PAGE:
Plaza Suite for Theater, Old Salem Hall Craft Sale, thanks to Saaren’s Productions and Previews of some upcoming events

The next few weeks will prove to be very busy for local performing groups as they all help usher in the coming holiday season. Tonight’s opening of “Plaza Suite” by Neil Simon at the historic Chief Theater is the last offering of non-holiday productions. It is interesting to me (and Ernie) to see what mid-westerners perceive as New Yorker’s quirks and “over the top” behavior and dress! As many people here know, we are transplants from NYC and call Bemidji our home; having just passed our 10th anniversary of moving to this fair city. This comedy which pokes fun at New Yorkers involved in everyday situations, not so unlike those in any part of the country, gives the actors a chance to use their finest regional accents and perceptions of east coast living. The play is fun with lots of Simon’s dry humor cast about willy-nilly, daring the audience the “get the catch line.” As one of the directors, Vicki Stenerson said, “It’s not hit you in the face humor (like “three men walk into a bar…) but sly humor like she says, “I enjoy a very good reputation” and he says, “I’m glad you enjoy it.” This could also be an Ole and Lena joke. The show opens tonight at 7:30 p.m., with shows at the same time on Friday and Saturday nights. The matinee will be at 2 p.m., on Sunday, Nov.21. Tickets are consumer friendly: $12 for adults and $6 for students. Perhaps the show would have a PG rating for some adult situations but there is nothing “out there” per se and the final act is slapstick funny. Mark Fulton (BSU Biology Professor) gives his all as the harried father of a reluctant bride.

Cheryl Winnett has used her fertile imagination to craft and execute Plaza Sweets for intermission—these alone are worth the price of admission! A sample of her work can be seen now in the display window of the Paul Bunyan Playhouse—the wedding cake from Bemidji Community Theater’s production of “Cinderella.” Dwayne Johnson’s set construction gives the illusion of a fancy hotel suite complemented by the loan of furniture from Dave Walter’s Homes here in Bemidji. The set does not look thrown together; pieces gathered from dark corners of storage places. The three rooms constructed by Dwayne Johnson and decorated by Mary Knox Johnson are the kind of set one expects from a BCT production—thoroughly researched, skillfully constructed and well appointed. For those who have never noticed, the Johnson team always leaves the carved figures of the Indian Chief on stage left and right in full view of the audience. Perhaps it is done as a tribute to or maybe as thanks to our Native American neighbors.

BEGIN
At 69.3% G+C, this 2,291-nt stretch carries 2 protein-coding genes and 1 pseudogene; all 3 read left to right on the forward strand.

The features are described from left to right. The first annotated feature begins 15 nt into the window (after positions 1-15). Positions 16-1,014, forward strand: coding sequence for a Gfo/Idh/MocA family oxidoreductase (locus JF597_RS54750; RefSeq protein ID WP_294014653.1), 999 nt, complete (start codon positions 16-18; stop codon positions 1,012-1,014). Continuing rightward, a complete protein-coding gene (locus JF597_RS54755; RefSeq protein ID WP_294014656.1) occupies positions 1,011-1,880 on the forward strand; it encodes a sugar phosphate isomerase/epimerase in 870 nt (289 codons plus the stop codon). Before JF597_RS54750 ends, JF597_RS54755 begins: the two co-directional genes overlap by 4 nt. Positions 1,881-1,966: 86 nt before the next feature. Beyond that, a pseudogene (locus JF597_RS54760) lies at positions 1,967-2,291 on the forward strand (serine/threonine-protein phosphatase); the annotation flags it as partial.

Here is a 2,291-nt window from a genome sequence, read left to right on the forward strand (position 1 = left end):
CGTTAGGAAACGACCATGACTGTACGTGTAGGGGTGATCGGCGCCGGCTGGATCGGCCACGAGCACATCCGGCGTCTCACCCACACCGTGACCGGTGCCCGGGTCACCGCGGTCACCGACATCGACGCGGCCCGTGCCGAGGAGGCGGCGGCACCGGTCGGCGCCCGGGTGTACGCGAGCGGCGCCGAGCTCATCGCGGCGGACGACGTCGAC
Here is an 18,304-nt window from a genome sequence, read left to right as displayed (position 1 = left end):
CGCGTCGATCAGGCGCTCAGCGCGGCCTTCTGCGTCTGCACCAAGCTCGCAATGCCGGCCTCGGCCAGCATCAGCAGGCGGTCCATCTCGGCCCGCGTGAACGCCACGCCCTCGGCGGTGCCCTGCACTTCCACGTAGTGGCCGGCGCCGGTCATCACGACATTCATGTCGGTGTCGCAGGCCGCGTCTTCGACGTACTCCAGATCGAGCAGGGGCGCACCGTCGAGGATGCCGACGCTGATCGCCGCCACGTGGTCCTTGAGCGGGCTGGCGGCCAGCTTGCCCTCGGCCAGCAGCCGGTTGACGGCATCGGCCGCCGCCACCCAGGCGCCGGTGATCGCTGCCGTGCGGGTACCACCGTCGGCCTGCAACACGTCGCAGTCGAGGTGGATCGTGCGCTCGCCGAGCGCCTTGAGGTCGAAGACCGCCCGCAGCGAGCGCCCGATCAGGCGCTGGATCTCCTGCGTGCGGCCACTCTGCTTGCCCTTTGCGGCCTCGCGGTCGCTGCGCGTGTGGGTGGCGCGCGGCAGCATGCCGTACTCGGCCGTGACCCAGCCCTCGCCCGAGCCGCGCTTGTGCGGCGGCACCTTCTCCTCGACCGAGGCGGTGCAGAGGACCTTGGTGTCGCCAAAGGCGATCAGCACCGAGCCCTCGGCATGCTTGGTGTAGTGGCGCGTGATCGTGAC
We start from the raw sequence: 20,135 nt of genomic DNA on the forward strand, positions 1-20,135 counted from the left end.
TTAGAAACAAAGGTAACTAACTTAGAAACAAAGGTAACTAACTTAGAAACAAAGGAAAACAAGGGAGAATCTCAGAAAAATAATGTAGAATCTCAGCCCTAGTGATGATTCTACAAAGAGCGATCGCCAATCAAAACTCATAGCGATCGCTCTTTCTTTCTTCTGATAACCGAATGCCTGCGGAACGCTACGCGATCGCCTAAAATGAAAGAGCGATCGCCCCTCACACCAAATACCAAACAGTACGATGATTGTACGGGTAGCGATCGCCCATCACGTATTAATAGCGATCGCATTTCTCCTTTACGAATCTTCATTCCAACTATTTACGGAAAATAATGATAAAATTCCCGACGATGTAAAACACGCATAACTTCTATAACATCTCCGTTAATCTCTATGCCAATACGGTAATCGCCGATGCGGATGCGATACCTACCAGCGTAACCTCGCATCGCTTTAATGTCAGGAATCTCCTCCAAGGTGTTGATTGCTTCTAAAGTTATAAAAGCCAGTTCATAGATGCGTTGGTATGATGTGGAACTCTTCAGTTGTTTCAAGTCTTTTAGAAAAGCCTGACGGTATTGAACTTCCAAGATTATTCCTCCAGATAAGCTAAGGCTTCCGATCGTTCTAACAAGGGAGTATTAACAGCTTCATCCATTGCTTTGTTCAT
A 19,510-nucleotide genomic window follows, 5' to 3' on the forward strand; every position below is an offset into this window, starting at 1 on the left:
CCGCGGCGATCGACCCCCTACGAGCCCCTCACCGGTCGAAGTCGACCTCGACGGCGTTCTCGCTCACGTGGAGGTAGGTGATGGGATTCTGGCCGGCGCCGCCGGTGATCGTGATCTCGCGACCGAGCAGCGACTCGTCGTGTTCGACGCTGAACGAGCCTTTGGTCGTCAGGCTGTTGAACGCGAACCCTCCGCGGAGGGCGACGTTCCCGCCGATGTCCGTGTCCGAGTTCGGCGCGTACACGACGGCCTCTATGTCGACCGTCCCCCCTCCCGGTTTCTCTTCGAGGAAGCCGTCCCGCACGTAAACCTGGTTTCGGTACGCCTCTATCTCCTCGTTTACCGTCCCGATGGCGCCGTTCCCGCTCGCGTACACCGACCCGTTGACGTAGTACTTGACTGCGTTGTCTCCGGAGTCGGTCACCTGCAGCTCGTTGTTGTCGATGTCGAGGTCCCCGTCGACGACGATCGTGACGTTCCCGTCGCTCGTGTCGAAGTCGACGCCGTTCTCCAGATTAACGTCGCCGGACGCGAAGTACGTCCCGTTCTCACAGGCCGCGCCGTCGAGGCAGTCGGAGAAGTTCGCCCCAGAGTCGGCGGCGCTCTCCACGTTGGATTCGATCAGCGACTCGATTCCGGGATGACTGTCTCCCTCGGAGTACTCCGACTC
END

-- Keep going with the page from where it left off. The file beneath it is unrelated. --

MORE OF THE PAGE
Don’t forget to stop by the 6th Annual Craft Sale in the old Salem Hall in Turtle River tomorrow, Saturday, Nov. 20 for some high craft work in fine jewelry, silk garments, hand knit mittens and furniture to name just a few of the exhibitors. Make sure to get there for lunch or refreshments. The sale will be on from 9 a.m. until 4 p.m. and admission is free. Old Salem Hall is north of Bemidji to 71 Bar in Turtle River—follow the signs to the hall.

Thanks to Saaren’s Productions for a chance to see local actors and the debut of a play, “Avenues of Attack” by local author Nick Johnson skillfully played by Kathryn Lavelle and Andor Loftus. I wouldn’t want to be accused of being partial but it seemed that the audience really got into the last piece; “Rainbow Sprinkles” directed by Steve Saari.  The play between the clown (Ernie Rall) and the political correct mother (Linda Wagner) gathered the most laughs for its slapstick, and the realistic costume and make-up by Saari. The first piece was a poignant portrayal of a young couple by Emily Claypool and John Peterson, “Where Have All the Lighting Bugs Gone?”  Both actors brought forth memories of childish games and wonderings of the teen years that caused the audience to realize how fond they had become of the two young people on the cusp of adulthood. Congratulations Steve and DeeJay for bringing another memorable theatrical offering to Bemidji.

Just in case you haven’t heard yet, Elmo, Super Grover and Friends are coming to the BREC in December, just in time for a nice family holiday show. Tickets are available now through Ticketmaster 800-745-3000 or on-line at www.ticketmaster.com.

There will be many other holiday offerings this season including the 2010 Bemidji Chorale Christmas Concert with three youngsters (Halle Fodness, Lauryn and Vanessa Petrich) as soloists in “Away in a Manger” arranged by Iseler.  Mallory Pynn will play the violin in the premiere of a new holiday piece by Paul Brandvik. There will be an upcoming preview piece about the concert.  That same weekend, BCT and KG Productions are bringing “A Christmas Carol…Gasman’s remembrances” to the historical Chief Theater. Both will begin on the first weekend in December and more information to follow. Tickets are on sale now for the 42nd Annual Madrigal Dinner at BSU.

Of course, last but not least, tonight is the concert of Trombones of Bemidji at Thompson Recital Hall. The concert will begin at 7:30 p.m. and is free and open to the public.

That’s all she wrote, folks til next time!

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